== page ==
HomeFundingBerlin-based digital identity startup Passbase secures €3.3 million for its privacy-conscious verification...

Berlin-based digital identity startup Passbase secures €3.3 million for its privacy-conscious verification solution

With advances in public-key cryptography, biometric authentication and machine intelligence, the startup Passbase aims to improve privacy and security online by building a full-stack identity solution.

Founded in 2018, and just six months after raising its pre-seed round of €530k, the Berlin-based startup has raised another €3.3 million. The round was led by Cowboy Ventures & Eniac Ventures, with participation from Seedcamp and other European investors.

Passbase’s technology helps businesses confirm the identity of their users with a quick video selfie and identity document scan. Passbase claims this software can be integrated within a few minutes using their self-service developer platform, in sharp contrast to the long sales cycles and complex integrations of legacy providers. Don’t let the simplicity fool you. The seemingly simple product is deeply rooted in several serious security technologies.

With NIST-certified facial recognition, forensic ID authenticity analysis, and a patent-pending zero-knowledge sharing architecture, Passbase is positioning itself as the privacy-preserving approach to online identity. As more regulations emerge, Passbase’s ability to confirm an individual’s identity and retain the audit history without sharing extraneous personal details may become a pivotal edge.

“Thousands of companies have aggregated sensitive user data, which they have not been able to secure,” said Mathias Klenk, Passbase co-founder. “Every business is vulnerable – from ambitious small ventures to tech giants like Google and Facebook. This is says why the only real solution is a more distributed security architecture that engages an end-user’s consent. That is why we are building Passbase. For businesses and their consumers together.”

Today, online identities are built upon a combination of usernames, passwords, devices, social security numbers, and the occasional personal factoid like mother’s maiden name.

These knowledge-based systems are extremely common, but in recent years their effectiveness has come into question. $3.4 billion of fraud can be traced to accounts created with stolen identity information in 2018 alone (+13% since 2017), and the rate of account-take-overs nearly doubled over the same period. Passbase aims to reverse this trend by giving businesses the tools they need to be confident in the identity of their users by recognizing stolen information upfront and exposing fewer user data in the process.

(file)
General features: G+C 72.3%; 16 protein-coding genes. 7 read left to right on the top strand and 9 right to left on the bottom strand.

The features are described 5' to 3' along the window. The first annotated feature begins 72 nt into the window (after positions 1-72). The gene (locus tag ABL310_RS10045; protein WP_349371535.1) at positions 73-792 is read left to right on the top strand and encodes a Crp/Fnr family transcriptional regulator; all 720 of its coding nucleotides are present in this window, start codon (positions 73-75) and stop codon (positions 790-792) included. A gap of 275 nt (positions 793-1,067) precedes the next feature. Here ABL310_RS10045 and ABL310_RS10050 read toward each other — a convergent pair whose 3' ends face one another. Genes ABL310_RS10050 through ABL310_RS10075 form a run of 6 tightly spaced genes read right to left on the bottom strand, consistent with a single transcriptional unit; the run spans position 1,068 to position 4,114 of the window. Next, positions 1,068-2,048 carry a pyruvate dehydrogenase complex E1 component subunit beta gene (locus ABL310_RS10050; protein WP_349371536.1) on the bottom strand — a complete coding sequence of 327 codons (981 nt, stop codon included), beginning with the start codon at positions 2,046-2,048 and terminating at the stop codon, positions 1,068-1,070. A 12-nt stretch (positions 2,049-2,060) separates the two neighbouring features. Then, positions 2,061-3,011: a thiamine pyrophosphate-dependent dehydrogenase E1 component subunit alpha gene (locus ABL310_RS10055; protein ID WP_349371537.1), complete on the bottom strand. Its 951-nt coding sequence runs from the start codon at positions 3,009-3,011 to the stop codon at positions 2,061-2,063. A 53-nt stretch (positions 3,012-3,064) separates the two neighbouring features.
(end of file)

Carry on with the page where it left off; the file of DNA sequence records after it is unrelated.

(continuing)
“In the digital world we now need to identify everyone from our delivery drivers to our babysitters,” said Ted Way, partner at Cowboy Ventures Partner. “The old paradigm of relying on a username and password to verify someone’s identity just isn’t sufficient.”

Passbase helps companies to solve this issue with a technology architecture designed that will make it easier for companies to securely store information and comply with current and future regulations.

With the latest round of funding, the company plans to bolster their existing identity verification product, launch a biometric-based reauthentication tool, and expand their teams in New York and Berlin. Looking to the future, the team has plans to challenge the fast-growing identity access management market, estimated to be valued $24.12 billion by 2025, with their more privacy-driven, unbiased approach to verified identities.

“Our aim is to make this technology accessible and privacy-conscious,” said Passbase co-founder Dave McGibbon. “So that the next generation of innovators can build amazing businesses without compromising individual privacy or security. The new economy is built on the idea that you can trust people you’ve only met online. Identity-based security is critical to making this happen.”

Mary Loritz
Mary Loritz
Mary served as Head of Content at EU-Startups.com from November 2018 until November 2019. She is an experienced journalist and researcher covering tech and business topics.

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